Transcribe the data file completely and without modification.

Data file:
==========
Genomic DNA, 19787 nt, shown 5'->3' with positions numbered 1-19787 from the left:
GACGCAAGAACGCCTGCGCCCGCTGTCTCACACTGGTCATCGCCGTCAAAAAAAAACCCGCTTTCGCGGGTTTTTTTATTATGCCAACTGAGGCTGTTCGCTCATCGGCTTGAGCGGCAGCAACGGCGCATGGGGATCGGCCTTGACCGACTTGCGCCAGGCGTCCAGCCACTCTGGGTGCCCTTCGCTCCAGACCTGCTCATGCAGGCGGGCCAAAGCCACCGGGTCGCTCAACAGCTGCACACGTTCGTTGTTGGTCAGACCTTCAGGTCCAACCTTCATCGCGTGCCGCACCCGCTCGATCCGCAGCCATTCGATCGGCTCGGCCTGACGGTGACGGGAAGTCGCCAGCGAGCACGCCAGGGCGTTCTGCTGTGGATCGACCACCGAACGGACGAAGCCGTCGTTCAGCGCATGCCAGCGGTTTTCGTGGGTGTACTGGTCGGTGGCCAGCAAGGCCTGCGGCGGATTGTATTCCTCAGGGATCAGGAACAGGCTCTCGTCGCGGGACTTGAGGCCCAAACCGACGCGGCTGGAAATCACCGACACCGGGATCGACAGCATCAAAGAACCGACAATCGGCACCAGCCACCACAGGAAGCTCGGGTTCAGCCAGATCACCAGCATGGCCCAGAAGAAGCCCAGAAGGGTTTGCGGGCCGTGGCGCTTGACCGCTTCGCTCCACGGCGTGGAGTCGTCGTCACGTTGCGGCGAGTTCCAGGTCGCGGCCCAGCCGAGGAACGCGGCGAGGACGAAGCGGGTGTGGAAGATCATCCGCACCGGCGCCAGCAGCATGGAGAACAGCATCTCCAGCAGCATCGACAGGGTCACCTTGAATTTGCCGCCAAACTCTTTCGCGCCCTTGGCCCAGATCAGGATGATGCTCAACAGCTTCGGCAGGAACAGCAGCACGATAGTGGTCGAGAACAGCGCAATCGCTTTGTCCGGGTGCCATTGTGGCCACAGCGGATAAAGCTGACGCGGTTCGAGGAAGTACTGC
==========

Genomic DNA, 19787 nt, shown 5'->3' with positions numbered 1-19787 from the left:
GACGCAAGAACGCCTGCGCCCGCTGTCTCACACTGGTCATCGCCGTCAAAAAAAAACCCGCTTTCGCGGGTTTTTTTATTATGCCAACTGAGGCTGTTCGCTCATCGGCTTGAGCGGCAGCAACGGCGCATGGGGATCGGCCTTGACCGACTTGCGCCAGGCGTCCAGCCACTCTGGGTGCCCTTCGCTCCAGACCTGCTCATGCAGGCGGGCCAAAGCCACCGGGTCGCTCAACAGCTGCACACGTTCGTTGTTGGTCAGACCTTCAGGTCCAACCTTCATCGCGTGCCGCACCCGCTCGATCCGCAGCCATTCGATCGGCTCGGCCTGACGGTGACGGGAAGTCGCCAGCGAGCACGCCAGGGCGTTCTGCTGTGGATCGACCACCGAACGGACGAAGCCGTCGTTCAGCGCATGCCAGCGGTTTTCGTGGGTGTACTGGTCGGTGGCCAGCAAGGCCTGCGGCGGATTGTATTCCTCAGGGATCAGGAACAGGCTCTCGTCGCGGGACTTGAGGCCCAAACCGACGCGGCTGGAAATCACCGACACCGGGATCGACAGCATCAAAGAACCGACAATCGGCACCAGCCACCACAGGAAGCTCGGGTTCAGCCAGATCACCAGCATGGCCCAGAAGAAGCCCAGAAGGGTTTGCGGGCCGTGGCGCTTGACCGCTTCGCTCCACGGCGTGGAGTCGTCGTCACGTTGCGGCGAGTTCCAGGTCGCGGCCCAGCCGAGGAACGCGGCGAGGACGAAGCGGGTGTGGAAGATCATCCGCACCGGCGCCAGCAGCATGGAGAACAGCATCTCCAGCAGCATCGACAGGGTCACCTTGAATTTGCCGCCAAACTCTTTCGCGCCCTTGGCCCAGATCAGGATGATGCTCAACAGCTTCGGCAGGAACAGCAGCACGATAGTGGTCGAGAACAGCGCAATCGCTTTGTCCGGGTGCCATTGTGGCCACAGCGGATAAAGCTGACGCGGTTCGAGGAAGTACTGC